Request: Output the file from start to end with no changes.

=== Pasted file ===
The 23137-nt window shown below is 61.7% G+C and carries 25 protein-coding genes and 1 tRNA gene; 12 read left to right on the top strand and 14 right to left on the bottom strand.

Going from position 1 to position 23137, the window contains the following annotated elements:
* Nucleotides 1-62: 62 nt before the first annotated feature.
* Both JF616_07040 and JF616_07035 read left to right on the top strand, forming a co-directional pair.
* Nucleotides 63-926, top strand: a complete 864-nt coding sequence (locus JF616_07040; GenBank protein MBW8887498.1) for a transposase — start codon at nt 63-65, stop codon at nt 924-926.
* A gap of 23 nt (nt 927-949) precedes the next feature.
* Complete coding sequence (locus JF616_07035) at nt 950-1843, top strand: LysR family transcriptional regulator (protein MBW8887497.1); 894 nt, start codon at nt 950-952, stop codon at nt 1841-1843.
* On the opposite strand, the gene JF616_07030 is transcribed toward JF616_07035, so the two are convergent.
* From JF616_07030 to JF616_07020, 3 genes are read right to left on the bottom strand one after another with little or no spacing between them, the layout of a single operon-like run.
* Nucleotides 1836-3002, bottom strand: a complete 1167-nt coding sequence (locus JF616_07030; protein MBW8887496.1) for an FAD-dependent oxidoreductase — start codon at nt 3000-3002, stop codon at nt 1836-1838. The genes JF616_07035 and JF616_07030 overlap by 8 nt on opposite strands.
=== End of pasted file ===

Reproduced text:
The 23137-nt window shown below is 61.7% G+C and carries 25 protein-coding genes and 1 tRNA gene; 12 read left to right on the top strand and 14 right to left on the bottom strand.

Going from position 1 to position 23137, the window contains the following annotated elements:
* Nucleotides 1-62: 62 nt before the first annotated feature.
* Both JF616_07040 and JF616_07035 read left to right on the top strand, forming a co-directional pair.
* Nucleotides 63-926, top strand: a complete 864-nt coding sequence (locus JF616_07040; GenBank protein MBW8887498.1) for a transposase — start codon at nt 63-65, stop codon at nt 924-926.
* A gap of 23 nt (nt 927-949) precedes the next feature.
* Complete coding sequence (locus JF616_07035) at nt 950-1843, top strand: LysR family transcriptional regulator (protein MBW8887497.1); 894 nt, start codon at nt 950-952, stop codon at nt 1841-1843.
* On the opposite strand, the gene JF616_07030 is transcribed toward JF616_07035, so the two are convergent.
* From JF616_07030 to JF616_07020, 3 genes are read right to left on the bottom strand one after another with little or no spacing between them, the layout of a single operon-like run.
* Nucleotides 1836-3002, bottom strand: a complete 1167-nt coding sequence (locus JF616_07030; protein MBW8887496.1) for an FAD-dependent oxidoreductase — start codon at nt 3000-3002, stop codon at nt 1836-1838. The genes JF616_07035 and JF616_07030 overlap by 8 nt on opposite strands.